Our Lazy Daze is nine years old and has zero factory defects. The paint is perfect, not a single bubble.

I was always taught that the customer is always right, whether they are or not!  Small businesses operate on the goodwill of customers.  This guy was a total jerk and we would strongly recommend not using them, especially if you own a Lazy Daze or any other rig that is painted.

BTW, I met two other owners in for service who were there as come-backs. Suncoast Designs claims the best warranty in the business, but what good is a warranty when you are thousands of miles away and the window is leaking. In fact, it is not much good if you park your rig next door to Suncoast Designs and do not check for water leaks after every rain.

In fairness to Suncoast, not many RV’s are built to the quality standard of Lazy Daze. Other windows can be removed in five minutes because they are barely sealed at the factory. They leave Suncoast the same way. Most RVs have fiberglass skins, so paint removal is not an issue.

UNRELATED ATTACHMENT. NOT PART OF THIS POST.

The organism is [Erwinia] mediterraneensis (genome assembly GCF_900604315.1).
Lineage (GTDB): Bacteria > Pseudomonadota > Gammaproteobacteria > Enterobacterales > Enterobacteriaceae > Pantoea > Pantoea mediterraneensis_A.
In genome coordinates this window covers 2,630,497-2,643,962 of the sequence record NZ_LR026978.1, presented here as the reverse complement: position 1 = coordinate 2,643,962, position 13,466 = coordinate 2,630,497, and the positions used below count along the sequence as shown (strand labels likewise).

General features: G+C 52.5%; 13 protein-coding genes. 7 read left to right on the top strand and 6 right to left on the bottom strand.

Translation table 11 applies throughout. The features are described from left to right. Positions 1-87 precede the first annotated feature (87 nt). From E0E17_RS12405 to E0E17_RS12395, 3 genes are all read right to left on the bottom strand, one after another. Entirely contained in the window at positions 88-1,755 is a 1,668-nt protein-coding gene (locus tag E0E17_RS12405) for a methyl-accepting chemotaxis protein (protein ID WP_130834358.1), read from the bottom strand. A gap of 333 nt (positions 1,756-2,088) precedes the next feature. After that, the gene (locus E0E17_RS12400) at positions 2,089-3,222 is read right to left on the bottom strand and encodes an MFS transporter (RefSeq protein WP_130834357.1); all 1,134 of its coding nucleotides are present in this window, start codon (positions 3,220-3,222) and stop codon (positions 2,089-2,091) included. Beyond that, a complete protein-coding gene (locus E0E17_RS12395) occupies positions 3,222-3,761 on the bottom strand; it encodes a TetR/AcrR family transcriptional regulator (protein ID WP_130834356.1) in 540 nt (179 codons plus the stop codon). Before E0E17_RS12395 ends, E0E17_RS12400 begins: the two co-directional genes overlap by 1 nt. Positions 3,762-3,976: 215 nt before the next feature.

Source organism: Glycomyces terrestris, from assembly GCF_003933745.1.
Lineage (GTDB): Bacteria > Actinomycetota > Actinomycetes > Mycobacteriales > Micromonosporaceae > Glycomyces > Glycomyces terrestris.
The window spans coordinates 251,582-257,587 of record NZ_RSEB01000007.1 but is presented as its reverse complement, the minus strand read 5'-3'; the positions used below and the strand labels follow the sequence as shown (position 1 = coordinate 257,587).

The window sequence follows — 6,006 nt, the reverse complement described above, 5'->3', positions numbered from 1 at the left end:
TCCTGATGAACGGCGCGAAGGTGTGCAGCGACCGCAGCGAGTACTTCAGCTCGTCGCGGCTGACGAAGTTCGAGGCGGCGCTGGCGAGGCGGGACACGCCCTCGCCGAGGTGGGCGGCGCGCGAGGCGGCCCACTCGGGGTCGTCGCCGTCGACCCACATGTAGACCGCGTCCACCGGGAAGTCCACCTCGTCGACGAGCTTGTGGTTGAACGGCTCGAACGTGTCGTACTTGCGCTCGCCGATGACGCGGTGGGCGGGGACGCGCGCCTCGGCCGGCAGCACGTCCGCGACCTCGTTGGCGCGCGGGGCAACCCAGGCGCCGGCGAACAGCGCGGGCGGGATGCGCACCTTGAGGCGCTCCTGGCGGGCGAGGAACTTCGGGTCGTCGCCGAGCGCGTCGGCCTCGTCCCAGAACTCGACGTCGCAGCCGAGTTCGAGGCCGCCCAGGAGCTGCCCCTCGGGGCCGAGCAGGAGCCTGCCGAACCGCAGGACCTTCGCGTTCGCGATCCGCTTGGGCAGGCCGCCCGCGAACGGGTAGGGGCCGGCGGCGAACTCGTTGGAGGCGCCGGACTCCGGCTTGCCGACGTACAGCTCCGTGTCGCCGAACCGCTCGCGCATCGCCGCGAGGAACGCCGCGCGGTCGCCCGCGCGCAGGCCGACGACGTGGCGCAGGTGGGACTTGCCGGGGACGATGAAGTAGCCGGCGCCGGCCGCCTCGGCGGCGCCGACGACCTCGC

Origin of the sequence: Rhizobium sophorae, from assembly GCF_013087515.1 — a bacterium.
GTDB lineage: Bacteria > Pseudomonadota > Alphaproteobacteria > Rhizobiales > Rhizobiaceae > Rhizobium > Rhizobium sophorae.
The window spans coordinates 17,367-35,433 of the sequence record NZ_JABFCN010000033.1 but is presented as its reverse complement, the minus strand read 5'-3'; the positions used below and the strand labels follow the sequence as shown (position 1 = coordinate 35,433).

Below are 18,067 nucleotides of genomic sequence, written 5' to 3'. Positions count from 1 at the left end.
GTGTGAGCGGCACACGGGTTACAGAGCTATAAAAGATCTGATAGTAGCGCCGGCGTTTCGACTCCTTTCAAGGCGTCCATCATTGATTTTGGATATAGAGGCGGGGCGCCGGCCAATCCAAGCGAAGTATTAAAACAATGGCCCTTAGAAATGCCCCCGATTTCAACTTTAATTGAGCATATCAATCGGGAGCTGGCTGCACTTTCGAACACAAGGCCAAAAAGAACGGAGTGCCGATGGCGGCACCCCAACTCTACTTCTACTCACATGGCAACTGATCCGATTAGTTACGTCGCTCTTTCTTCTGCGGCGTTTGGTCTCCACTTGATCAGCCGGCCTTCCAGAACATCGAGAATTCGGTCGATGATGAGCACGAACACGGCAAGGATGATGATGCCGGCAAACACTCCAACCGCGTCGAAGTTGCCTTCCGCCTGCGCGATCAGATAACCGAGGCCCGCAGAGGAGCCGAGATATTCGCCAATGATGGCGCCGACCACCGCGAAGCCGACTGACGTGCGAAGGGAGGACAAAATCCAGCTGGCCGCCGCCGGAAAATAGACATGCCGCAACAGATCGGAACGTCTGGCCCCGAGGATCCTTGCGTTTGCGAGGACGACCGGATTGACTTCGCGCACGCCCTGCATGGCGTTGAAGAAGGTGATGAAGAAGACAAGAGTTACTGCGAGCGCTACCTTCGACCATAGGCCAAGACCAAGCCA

We are still finding screws that were not put back in. Even though I loaned them a hex head tool to put them back in. We found one window screw hole that was stripped out.

In summary:

The window frames were bent and show the bumps.
Paint was lifted off the exterior and the window frames.
One window was not sealed and is showing internal condensation.
One window was not externally sealed and rain soaked the bed.
At least a dozen screws were not replaced.
Nothing is the fault of Suncoast.

Tuesday, February 21, 2017

Replacing The Automatic Transfer Switch

Does your rig have a hardwired surge protector?  If so, you could have power at the source plug but nothing in the rig, it sounds like a bad ATS is a likely culprit.  While they usually fail in either Generator mode or Shore mode, I did have one that failed both ways.  If you can get the generator going and have power, but none with the shore power, it is almost certain to be the ATS.

Are your electrical skills up to working on the electronics?  If so, here are step-by-step instructions to check and to replace the ATS.  IF YOU ARE UNCERTAIN OF YOUR ABILITIES IN THIS AREA, DO NOT TRY THIS!

1) Cut the power. Check with a meter to be certain there is no 120v power in the system.

2) Remove the brown power panel cover using a Torx head driver.